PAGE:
If our daily environment can lead to cancer, and it can also alter our epigenetics, then it only makes sense that there is a connection between all three things. Here are the articles EpiGenie has written about showing the evidence linking environmental factors, and epigenetic mechanisms together with cancer.
Environmental – Epigenetic Link to Cancer
Take a Bite Out of Cancer with the Epigenetics Diet
Whether you’re into the In-N-Out burger, fries, and milkshake trifecta, or you’re more of a “cleanse” type, the epigenetics enthusiast in you will be interested in a recent review by Trygve Tollefsbol and colleagues that reveals that certain foods contain ingredients that may prevent and treat cancer.
Epimutation: The New Risk Factor on the BRCA1 Block
Women with mutations in the BRCA1 gene have a predisposition to developing breast and ovarian cancer. OK, that wasn’t necessarily a newsflash, but wait…some changes at the epigenetic level that may predispose women to breast cancer, even if they don’t have a faulty BRCA1 gene.
Carcinogens’ Link to DNA Methylation in Cancer May Be a Smoke Screen
Smoking is clearly bad for you. If bad breath, hacking coughs and emphysema aren’t bad enough, there is always lung cancer to ruin your day. Although there’s tons of evidence linking smoking to aberrant DNA methylation and lung cancer, researchers still haven’t figured out what exactly kicks off that whole process.Surprisingly, they found that B[a]PDE treated cells had nearly identical global methylation patterns to untreated cells. Clearly B[a]PDE isn’t the carcinogenic trigger they were looking for.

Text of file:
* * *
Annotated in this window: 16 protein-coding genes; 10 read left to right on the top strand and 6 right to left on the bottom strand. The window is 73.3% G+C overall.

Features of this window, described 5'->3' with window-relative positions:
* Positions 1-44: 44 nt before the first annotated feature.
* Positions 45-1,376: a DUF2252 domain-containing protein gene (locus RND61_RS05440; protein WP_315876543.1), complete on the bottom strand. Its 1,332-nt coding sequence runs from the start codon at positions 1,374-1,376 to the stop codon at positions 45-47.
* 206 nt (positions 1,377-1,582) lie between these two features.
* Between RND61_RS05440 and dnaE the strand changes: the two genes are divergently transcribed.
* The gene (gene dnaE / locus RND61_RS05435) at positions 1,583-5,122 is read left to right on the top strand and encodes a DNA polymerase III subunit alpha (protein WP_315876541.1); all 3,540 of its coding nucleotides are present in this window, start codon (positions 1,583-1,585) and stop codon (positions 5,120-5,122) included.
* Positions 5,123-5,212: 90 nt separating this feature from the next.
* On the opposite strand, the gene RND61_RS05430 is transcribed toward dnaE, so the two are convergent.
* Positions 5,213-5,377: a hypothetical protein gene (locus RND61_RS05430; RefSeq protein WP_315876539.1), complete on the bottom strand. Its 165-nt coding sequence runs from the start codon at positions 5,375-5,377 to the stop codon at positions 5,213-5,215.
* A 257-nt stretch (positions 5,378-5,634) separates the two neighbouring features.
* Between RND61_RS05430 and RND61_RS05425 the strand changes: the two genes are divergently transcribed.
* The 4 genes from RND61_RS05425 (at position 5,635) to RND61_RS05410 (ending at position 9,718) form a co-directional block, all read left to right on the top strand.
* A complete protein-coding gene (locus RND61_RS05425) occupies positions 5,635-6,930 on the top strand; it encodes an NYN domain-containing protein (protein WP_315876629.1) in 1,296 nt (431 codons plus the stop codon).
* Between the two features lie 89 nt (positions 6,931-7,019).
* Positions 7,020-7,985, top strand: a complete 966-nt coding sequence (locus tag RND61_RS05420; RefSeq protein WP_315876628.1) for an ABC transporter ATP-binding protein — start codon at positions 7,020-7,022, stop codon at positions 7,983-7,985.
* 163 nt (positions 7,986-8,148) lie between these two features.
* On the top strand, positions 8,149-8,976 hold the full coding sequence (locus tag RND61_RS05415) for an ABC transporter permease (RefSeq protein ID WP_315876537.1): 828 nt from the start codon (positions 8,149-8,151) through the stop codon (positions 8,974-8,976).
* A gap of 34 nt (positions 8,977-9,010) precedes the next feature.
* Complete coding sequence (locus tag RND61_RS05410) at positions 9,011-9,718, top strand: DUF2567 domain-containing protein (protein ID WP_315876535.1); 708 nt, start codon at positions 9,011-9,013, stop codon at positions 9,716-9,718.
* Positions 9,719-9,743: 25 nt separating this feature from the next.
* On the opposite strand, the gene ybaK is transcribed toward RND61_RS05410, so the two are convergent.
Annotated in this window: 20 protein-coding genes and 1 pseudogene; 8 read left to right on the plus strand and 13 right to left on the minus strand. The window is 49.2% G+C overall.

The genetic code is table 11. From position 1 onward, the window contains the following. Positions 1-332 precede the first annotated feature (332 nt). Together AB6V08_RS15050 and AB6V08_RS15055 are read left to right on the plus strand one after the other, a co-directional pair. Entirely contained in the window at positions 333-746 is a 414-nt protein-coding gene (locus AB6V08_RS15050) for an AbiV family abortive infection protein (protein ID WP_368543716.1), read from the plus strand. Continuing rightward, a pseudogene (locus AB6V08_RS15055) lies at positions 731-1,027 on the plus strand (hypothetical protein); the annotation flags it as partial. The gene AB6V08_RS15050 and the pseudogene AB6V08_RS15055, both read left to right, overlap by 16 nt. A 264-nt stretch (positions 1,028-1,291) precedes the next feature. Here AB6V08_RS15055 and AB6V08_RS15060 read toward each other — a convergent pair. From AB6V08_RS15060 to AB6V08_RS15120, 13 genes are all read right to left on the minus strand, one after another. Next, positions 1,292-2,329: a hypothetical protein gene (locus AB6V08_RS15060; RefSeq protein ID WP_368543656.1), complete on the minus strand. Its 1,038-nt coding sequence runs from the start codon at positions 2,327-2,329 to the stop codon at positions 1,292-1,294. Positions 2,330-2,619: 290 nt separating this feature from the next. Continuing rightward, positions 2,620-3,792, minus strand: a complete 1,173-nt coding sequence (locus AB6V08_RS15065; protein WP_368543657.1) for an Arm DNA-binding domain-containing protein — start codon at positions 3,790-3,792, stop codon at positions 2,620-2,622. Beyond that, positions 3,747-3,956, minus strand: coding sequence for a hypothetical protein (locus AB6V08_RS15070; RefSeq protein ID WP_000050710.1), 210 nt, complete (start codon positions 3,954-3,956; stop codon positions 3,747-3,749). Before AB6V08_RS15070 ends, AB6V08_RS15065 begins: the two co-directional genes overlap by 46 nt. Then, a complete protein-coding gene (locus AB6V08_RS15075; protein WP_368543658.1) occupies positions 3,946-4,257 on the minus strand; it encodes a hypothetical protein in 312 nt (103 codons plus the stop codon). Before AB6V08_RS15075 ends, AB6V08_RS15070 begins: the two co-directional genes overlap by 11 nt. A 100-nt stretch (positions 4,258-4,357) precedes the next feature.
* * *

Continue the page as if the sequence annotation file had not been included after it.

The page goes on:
The Aging Methylome and Cancer
Between the body aches and wrinkles, most of us don’t need to be reminded that getting old is the most significant health risk. A new report in Genome Research explains how promoters of certain Polycomb group protein target genes (PCGTs) become increasingly hypermethylated as we age; leaving us more at risk for cancer.
Nickel Exposure Takes Its Toll Via H3K4me3
It’s well known that nickel-based compounds are linked to cancer. If we had a Nickel for every time we hear about how dangerous nickel exposure is, well, we might be able to buy a cup of coffee (Nickels just aren’t worth what they used to be!). New research is focusing on the epigenetic “how” behind the high health costs of nickel compounds and aims to uncover the mechanism that causes exposure to nickel compounds to be so harmful.